PositionDefence policy of defense ministers in european union.

European Union Defence Ministers are about to hold a stocktaking session in Brussels on the EU's defence policy. And in concert with Foreign Affairs Ministers, they will doubtless issue a self-congratulatory evaluation. Some underlying challenges may, however, receive less attention and less attention than they deserve.

Progress has of course been made since the defence policy was born in 1999. But much has been in areas of secondary importance. By creating lists of attainable targets, the EU has generated an illusion of real progress.

Meanwhile, central issues remain unaddressed. The persistent cruel shortage of much of the needed hardware and software means the EU still cannot fly its soldiers to where they ought to be; it cannot provide the advanced weaponry and communications technology they need for sophisticated operations; and its command and control capabilities remain limited.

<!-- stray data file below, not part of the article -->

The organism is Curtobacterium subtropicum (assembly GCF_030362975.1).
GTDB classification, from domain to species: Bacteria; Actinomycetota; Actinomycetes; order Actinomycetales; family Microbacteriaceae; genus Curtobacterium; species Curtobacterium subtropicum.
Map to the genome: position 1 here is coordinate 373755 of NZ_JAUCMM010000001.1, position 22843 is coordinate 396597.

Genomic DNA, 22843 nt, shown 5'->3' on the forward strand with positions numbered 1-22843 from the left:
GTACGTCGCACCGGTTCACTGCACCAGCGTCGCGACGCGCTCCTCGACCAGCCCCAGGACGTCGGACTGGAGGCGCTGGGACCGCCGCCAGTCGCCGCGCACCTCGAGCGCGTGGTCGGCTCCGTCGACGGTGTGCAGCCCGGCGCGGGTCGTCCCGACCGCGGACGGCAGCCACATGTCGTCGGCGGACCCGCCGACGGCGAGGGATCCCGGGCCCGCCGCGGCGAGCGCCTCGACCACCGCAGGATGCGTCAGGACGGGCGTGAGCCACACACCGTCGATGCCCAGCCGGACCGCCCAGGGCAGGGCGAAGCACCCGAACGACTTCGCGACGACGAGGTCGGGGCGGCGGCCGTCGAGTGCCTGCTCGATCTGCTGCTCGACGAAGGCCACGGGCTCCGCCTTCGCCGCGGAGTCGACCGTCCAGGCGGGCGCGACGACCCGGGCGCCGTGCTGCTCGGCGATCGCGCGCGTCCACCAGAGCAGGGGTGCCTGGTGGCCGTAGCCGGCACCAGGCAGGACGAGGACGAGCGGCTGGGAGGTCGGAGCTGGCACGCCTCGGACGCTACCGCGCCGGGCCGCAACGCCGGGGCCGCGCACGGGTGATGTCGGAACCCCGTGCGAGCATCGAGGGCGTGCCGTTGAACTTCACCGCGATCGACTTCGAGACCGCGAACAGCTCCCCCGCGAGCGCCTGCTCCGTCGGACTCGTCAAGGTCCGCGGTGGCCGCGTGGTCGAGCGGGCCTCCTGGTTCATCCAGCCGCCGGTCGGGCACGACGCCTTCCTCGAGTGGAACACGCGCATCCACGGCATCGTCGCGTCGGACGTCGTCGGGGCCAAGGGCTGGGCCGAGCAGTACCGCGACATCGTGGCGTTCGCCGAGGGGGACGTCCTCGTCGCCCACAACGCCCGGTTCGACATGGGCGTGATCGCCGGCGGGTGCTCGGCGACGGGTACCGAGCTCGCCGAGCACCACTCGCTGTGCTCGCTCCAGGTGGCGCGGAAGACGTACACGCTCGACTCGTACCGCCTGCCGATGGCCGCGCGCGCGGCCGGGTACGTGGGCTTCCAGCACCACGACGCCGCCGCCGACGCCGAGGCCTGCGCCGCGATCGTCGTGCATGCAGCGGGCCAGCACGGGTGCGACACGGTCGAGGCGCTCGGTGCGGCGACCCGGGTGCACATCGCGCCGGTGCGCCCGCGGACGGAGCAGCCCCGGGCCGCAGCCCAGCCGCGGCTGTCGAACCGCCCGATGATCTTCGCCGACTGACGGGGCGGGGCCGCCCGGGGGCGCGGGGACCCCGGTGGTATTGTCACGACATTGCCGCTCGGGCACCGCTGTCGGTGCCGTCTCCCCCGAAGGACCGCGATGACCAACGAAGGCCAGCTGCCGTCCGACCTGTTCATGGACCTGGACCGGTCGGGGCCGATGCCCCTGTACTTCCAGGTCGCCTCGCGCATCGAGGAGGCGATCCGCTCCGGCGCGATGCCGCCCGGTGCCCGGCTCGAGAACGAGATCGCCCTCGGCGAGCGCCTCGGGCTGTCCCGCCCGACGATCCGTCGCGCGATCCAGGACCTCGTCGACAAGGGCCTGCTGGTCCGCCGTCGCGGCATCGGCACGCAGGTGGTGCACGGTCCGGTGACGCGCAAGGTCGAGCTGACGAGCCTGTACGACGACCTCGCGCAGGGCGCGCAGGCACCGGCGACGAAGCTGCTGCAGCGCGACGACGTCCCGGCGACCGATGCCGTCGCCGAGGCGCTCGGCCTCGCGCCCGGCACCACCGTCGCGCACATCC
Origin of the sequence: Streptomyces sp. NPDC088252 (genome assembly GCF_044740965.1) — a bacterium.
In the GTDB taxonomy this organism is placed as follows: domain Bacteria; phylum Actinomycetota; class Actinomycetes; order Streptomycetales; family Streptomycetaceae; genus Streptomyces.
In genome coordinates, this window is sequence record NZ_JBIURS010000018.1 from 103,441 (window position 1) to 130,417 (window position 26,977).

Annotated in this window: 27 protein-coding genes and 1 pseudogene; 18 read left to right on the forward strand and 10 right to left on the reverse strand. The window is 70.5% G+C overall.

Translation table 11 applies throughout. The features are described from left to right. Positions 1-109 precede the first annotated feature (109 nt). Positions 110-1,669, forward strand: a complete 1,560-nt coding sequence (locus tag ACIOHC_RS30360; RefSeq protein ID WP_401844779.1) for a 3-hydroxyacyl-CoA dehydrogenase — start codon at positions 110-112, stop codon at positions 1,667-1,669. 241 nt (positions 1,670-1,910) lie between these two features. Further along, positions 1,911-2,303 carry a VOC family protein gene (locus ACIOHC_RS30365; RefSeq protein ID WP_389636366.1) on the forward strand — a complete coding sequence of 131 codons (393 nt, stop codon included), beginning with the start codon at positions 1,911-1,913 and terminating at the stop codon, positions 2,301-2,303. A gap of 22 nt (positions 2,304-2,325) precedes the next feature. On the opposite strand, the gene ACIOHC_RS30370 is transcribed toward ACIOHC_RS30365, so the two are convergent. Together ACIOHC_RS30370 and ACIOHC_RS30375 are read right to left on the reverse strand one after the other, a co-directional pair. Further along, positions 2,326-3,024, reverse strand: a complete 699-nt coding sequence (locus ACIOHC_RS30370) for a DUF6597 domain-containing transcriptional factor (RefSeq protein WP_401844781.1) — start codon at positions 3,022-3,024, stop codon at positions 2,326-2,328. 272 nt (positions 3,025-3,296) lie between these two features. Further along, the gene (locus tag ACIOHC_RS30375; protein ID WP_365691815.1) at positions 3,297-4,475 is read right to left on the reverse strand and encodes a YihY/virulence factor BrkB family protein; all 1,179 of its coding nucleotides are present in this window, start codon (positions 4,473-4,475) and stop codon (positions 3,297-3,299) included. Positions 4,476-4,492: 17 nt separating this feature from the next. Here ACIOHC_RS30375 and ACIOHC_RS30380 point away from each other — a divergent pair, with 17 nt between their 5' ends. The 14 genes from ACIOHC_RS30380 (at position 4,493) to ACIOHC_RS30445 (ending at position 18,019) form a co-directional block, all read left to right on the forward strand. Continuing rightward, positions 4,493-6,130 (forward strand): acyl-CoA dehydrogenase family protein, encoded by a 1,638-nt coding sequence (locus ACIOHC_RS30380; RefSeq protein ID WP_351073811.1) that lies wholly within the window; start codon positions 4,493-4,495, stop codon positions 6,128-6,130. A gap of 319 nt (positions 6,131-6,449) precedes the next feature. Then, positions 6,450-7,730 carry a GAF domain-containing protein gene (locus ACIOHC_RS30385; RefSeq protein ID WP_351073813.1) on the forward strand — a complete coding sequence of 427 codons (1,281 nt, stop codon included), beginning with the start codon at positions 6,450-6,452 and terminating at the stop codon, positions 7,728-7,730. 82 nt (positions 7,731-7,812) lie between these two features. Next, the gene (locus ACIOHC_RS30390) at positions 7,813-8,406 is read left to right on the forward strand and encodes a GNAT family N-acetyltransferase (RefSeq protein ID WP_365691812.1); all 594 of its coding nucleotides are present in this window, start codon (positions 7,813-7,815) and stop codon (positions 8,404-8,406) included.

The recent decision to set a new deadline of 2010 for many of the assets that were initially planned for the earliest years of the century reflects how serious some of the shortfalls are.

And above all, the EU is still living in an uncomfortable halfway house in terms of the key planning functions that any military operation depends on.

A modus...

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